This is a camera guide for moms who are looking for a small, compact camera. If you feel like a DSLR is too big, heavy, expensive, or confusing, then you should consider a compact camera that might fit your needs better. Granted, I am still a big believer in learning how to use a DSLR, but these are the cameras I recommend for people who are looking for a compact camera.
A quick word about "compact cameras" versus "point & shoot" cameras: the consumer world has incorrectly lumped anything that is not a DSLR into the point & shoot category. Yes, many basic cameras are so simplified that all you can do is point it at something and shoot. Obviously, this is the type of camera that causes frustration for many parents. But there are plenty of compact/small, cameras that feature extra controls, scene modes, and even aperture/shutter/manual priority modes...they just aren't cheap. So keep it in mind that you're probably looking for a compact camera, not just a point & shoot.
BEST HIGH END COMPACT CAMERAS
If you want something lighter and more travel-friendly than a DSLR, get a high-end Sony compact camera. Sony does high-end really well, including putting a f/1.8 lens on a compact camera, which no other brand has done. Obviously, these cameras feature DSLR-level prices, but these are great options for photographers who want something smaller without giving up quality or creative control.
Compact cameras do not get better than this: super nice f/1.8 lens, a high-quality image processor, a pop-up viewfinder, and a rotating LCD screen. This has come down in price a ton!
The image processor on this camera is simply the best Sony has ever made (and even Nikon and Canon use Sony processors). A pop-up viewfinder is tons more accurate for composing shots, but if you need to use the LCD is will swivel 180 degrees for selfies. Obviously, you can shoot in full manual, but there are scene modes for the learning users as well. You bet that it has Wi-fi and NFC too.
If you're willing to give up interchangeable lenses, this is THE camera to keep in your purse when you don't want to lug around a DSLR with your kids.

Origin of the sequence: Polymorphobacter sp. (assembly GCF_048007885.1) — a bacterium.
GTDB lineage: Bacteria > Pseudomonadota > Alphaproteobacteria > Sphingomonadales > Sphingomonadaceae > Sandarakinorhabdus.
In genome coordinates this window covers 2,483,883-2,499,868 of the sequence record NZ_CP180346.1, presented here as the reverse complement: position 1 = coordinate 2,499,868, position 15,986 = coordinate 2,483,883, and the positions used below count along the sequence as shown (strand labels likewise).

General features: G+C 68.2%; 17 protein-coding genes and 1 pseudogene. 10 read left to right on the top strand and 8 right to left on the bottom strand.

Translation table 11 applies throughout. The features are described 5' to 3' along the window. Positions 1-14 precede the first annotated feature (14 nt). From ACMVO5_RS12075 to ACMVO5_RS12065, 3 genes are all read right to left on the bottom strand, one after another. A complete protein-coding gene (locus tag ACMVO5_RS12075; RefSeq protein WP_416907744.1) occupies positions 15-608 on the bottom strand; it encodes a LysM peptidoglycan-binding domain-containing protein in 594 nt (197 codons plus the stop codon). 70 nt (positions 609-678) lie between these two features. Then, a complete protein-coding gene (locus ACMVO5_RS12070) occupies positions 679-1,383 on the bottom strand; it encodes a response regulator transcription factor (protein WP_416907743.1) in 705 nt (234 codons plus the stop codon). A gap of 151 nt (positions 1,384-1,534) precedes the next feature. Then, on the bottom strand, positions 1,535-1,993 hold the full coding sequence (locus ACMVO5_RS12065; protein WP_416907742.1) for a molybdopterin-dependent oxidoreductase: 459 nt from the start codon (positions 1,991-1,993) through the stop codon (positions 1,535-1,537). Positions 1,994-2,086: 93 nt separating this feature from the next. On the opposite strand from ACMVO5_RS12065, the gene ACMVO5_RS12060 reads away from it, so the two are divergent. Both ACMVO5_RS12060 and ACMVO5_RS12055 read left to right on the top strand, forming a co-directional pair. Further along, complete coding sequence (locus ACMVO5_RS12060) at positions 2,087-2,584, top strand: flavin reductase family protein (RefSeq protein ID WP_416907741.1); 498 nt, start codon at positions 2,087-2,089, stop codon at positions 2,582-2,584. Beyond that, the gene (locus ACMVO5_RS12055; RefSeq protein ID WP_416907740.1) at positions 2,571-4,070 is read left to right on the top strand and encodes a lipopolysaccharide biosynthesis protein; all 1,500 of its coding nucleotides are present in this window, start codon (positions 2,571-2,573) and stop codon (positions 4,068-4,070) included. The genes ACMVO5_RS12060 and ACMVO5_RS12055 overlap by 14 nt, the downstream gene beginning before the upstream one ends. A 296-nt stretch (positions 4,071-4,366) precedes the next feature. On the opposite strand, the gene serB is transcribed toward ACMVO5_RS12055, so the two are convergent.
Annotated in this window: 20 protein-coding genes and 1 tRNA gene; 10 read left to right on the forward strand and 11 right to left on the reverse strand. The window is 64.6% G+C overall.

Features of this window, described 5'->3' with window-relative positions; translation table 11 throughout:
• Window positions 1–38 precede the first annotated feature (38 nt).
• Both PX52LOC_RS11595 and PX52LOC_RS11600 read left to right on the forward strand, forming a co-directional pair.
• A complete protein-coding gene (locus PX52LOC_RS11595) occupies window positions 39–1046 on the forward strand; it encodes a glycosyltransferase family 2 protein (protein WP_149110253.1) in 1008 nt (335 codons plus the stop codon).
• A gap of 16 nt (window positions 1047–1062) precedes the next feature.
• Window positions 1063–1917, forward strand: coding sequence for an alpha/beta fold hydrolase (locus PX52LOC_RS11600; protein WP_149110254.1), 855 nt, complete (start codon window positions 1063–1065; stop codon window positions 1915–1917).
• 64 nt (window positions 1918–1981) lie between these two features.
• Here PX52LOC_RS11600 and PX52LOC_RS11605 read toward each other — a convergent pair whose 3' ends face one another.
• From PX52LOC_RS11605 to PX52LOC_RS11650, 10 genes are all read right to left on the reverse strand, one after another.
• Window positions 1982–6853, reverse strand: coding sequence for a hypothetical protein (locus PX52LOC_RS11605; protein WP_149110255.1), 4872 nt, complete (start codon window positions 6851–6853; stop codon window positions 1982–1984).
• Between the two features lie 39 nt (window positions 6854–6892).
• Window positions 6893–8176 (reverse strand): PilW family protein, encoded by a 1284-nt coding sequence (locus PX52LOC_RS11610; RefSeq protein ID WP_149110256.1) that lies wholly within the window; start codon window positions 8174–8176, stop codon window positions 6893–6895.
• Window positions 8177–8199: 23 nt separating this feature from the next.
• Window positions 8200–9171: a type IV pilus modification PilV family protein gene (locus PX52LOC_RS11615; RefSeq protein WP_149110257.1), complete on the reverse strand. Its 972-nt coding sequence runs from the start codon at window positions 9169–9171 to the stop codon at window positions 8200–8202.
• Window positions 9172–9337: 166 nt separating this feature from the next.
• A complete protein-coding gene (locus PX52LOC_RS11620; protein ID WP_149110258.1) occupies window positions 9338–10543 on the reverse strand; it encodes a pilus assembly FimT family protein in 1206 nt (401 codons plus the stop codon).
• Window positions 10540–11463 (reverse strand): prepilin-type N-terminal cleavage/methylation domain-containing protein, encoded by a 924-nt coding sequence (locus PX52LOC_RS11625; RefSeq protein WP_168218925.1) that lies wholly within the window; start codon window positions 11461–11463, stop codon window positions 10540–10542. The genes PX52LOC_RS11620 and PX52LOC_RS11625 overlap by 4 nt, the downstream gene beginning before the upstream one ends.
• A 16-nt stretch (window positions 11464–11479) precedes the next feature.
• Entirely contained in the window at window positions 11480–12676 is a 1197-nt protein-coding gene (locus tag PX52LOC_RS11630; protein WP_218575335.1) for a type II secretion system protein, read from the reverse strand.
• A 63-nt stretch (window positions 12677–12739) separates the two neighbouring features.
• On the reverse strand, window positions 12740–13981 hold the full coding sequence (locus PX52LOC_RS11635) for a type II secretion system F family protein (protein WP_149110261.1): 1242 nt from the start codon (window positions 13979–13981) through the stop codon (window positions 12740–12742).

Want the best bang for your buck? Try the Sony DSC RX100. It's compact and fits in your pocket, but still has a super nice f/1.8 lens! Why do this matter? That lens is incredibly fast and sharp, and will get you gorgeous depth of field for portraits. You can also shoot in raw and full manual on this camera, which is a really big deal if you're used to a DSLR. I seriously love this camera.
THE BEST MID-RANGE COMPACT CAMERAS
I recommend last year's Sony HX80V as a solid compact camera choice for under $350. This camera is my favorite in this price range, and is one of the best compact cameras available for less than it costs to buy a new DSLR. It’s small and fast, and has a fantastic 30x zoom. Sony supplies other camera brands with image processors, but keeps its best processor within the Sony brand, which means that this camera has better light sensitivity, color, and image resolution than its competition.
(I actually like this year's Sony HX90 even more, which is still a great price!)
Also in this price range are the Nikon Coolpix A900 and the Canon PowerShot SX730. They are very similar in ability and price. Both can shoot in specific scene modes, with presets already configured for that situation. They both have video capabilities, wi-fi connectivity, and image stabilization as well.
Each camera here has some slight advantages over the other: the Canon can shoot better quality video, has a slightly longer zoom, and has Near Field Communication (which lets Android phones instantly connect to your camera). The Nikon has a better focusing system and macro abilities (you can focus on items just a cm away from the camera), as well as a better screen to see your pictures. But these are very small differences that the average user won’t even notice.
BEST LOW-END COMPACT CAMERAS
The under two hundred dollar range is tough: you’re not going to find a camera that cheap that can do everything well. Cameras in the under $200 range will struggle to take sharp pictures in low light. If you cannot simply wait and save for one of the nicer cameras above, then these are my recommendations.
For less than $200, try the Nikon Coolpix S6800, the Sony DSC WX220, or the Canon PowerShot ELPH 340 HS. All three cameras have very similar specifications, and are a toss up when compared against each other. The most important thing these cameras have is the CMOS sensor, which will help in low-light situations inside your house, but you’re still at the mercy of the size of that sensor and a slow shutter speed. They also all have some form of image stabilization, wi-fi capabilities, and plenty of megapixels.
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